The Main Floor
Now back to the main floor. This is where we make the connections between the customer requirements and the design characteristics. The purpose of this room is to holistically assess how well a customer requirement maps to certain performance characteristics. As an example, the maneuverability requirement would strongly correlate to the “weight” design characteristic but have little correlation to how loud the cleaner was (“sound”) or whether or not it has a modern aesthetic. This part of the house will look very familiar to anybody who has ever used a cause-and-effect matrix for process improvement.
Finally the roof. This is the most interesting and insightful part of the house of quality. Similar to the main floor we just toured, the purpose of the roof is to assess different design aspects using the information acquired in the main floor assessment. However, whereas the main floor correlated to the design aspects with the customer requirements, the roof seeks to identify correlations the design components themselves. We might see that weight and durability are highly and positively correlated, but weight and maneuverability are negatively correlated (e.g., the heavier an object is), the harder it is to maneuver.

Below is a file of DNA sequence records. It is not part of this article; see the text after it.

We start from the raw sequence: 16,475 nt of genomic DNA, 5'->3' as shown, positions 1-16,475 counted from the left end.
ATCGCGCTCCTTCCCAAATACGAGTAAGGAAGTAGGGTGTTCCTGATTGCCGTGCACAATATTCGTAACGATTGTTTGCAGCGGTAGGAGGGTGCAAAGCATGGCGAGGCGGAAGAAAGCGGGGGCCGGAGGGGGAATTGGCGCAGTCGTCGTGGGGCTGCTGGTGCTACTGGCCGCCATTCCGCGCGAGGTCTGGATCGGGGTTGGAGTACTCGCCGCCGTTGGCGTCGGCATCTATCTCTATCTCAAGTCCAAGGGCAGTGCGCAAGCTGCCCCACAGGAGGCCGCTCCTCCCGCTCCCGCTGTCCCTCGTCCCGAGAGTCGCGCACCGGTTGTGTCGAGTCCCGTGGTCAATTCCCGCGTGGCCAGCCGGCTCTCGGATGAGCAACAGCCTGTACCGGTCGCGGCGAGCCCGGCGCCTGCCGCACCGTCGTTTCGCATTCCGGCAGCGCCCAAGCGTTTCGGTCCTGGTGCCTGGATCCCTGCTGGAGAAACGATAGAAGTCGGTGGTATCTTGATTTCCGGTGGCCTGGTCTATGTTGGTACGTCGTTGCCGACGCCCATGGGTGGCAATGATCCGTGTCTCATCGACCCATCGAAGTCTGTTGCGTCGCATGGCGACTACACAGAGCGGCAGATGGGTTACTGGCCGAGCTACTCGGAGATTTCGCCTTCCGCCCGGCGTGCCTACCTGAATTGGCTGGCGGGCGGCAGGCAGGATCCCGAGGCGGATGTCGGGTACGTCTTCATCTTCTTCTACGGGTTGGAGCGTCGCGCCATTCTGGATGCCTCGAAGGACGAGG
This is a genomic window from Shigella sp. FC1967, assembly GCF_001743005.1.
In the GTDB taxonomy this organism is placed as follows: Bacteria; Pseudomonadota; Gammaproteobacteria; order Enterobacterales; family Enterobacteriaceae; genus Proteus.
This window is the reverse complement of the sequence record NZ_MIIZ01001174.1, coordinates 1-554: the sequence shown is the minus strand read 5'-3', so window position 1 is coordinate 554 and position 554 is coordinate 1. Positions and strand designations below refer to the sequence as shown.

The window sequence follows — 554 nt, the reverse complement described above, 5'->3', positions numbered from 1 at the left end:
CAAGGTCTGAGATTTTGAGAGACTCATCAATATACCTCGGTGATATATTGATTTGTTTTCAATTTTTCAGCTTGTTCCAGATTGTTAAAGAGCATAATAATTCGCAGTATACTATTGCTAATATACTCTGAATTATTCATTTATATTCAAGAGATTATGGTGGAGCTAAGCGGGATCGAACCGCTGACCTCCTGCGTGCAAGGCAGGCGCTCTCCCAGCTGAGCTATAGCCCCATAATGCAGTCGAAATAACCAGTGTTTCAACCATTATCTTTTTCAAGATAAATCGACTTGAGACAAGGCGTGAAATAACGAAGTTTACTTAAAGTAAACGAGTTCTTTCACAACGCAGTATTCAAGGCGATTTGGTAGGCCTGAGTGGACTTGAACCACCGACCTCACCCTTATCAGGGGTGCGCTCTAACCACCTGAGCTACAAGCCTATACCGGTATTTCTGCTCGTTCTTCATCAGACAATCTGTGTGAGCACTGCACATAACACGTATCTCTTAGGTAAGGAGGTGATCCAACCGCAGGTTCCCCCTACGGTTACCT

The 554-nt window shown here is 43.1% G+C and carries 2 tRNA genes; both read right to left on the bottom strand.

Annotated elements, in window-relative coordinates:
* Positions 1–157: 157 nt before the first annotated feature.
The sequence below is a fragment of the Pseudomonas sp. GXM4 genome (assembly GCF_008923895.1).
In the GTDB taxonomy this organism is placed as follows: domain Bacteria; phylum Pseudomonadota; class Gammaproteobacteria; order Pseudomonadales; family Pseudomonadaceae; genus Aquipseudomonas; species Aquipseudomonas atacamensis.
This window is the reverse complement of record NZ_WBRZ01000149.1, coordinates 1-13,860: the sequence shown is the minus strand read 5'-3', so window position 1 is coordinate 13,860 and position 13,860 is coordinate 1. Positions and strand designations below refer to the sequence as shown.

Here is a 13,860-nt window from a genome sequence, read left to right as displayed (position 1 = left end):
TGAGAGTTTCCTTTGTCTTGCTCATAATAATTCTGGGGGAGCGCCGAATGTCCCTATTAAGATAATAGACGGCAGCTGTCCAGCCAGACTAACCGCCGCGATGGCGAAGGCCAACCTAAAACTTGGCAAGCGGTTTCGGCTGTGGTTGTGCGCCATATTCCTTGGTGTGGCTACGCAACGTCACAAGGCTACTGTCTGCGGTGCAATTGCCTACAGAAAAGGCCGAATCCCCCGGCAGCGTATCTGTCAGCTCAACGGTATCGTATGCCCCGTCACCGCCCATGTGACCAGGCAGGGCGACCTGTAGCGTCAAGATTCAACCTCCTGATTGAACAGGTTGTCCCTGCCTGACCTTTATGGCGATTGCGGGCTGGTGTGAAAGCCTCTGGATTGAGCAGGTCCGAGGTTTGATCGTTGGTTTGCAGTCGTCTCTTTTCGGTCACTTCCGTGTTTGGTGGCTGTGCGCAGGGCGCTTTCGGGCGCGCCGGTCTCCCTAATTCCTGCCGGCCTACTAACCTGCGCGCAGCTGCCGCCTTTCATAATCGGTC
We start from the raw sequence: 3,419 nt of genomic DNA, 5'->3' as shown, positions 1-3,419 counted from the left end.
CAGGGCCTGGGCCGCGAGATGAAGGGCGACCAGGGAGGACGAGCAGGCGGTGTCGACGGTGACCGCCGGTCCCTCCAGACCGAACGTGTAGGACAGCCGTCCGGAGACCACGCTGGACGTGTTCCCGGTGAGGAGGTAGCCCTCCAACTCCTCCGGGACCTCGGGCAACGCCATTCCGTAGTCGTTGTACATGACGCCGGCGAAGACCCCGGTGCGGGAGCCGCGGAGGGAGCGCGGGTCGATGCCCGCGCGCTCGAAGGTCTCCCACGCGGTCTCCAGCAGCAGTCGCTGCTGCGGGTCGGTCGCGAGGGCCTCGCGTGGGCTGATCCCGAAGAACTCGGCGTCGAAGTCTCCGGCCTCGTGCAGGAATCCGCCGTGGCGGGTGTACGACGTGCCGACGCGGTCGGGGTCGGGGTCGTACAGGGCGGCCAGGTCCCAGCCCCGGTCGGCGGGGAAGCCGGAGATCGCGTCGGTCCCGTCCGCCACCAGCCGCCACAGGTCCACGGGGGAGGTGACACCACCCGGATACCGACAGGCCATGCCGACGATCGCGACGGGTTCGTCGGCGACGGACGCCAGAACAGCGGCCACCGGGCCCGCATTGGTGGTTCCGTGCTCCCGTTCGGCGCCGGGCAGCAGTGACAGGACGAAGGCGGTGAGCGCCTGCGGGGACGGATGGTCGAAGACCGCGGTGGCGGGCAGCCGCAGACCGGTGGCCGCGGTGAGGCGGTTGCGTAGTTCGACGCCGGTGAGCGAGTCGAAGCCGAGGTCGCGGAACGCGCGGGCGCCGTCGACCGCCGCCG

What QFD users will see is that a number of tradeoffs exist between what the customer requires and what the current product design can deliver. As an example, take a consumer tire for a vehicle. As shown in the fully completed, albeit simplified, house of quality in Figure 2, the customer desires five things: quiet ride, good gas mileage, longevity, cost and safety/handling. Upon closer examination, the desires of the customer as plotted in the house matrix show the conflict between design and customer wants. A tire that has a quiet ride will use softer rubber and wear away quicker. A tire that lasts for 80,000 miles will sound like you’re driving on the Flintstone’s first set of tires. Good gas mileage usually means a lighter tire with less material, which leads to both a less comfortable ride and a shorter product lifespan.
The roof of the house shows also shows how the design considerations interact with one another, independent of anything the customer wants. In this instance, there are strong correlations for weight for tread thickness and tread width. This strong correlation leads to a tradeoff between good gas mileage (low weight) and a quiet ride (thick tread, wide tires). The design dictates the tradeoffs a customer is going to face.
Many houses of quality have a right wing of the house, which is used to compare how well competitors perform in the CTQ-VOC requirements. This provides more information for product developers to identify and prioritize gaps.
What’s most glaringly absent in this house of quality is the basement. The basement is essentially a weighted average of the relative importance of each customer requirement and the relative performance of each design characteristic. The reason this is such a glaring absence is because QFD is not made up of just one house of quality, but several.
The standardized progression of HoQ for QFD is:
Customer requirements x design specifications
Design specifications x engineering requirements
Engineering requirements x process planning
Process planning x production and quality control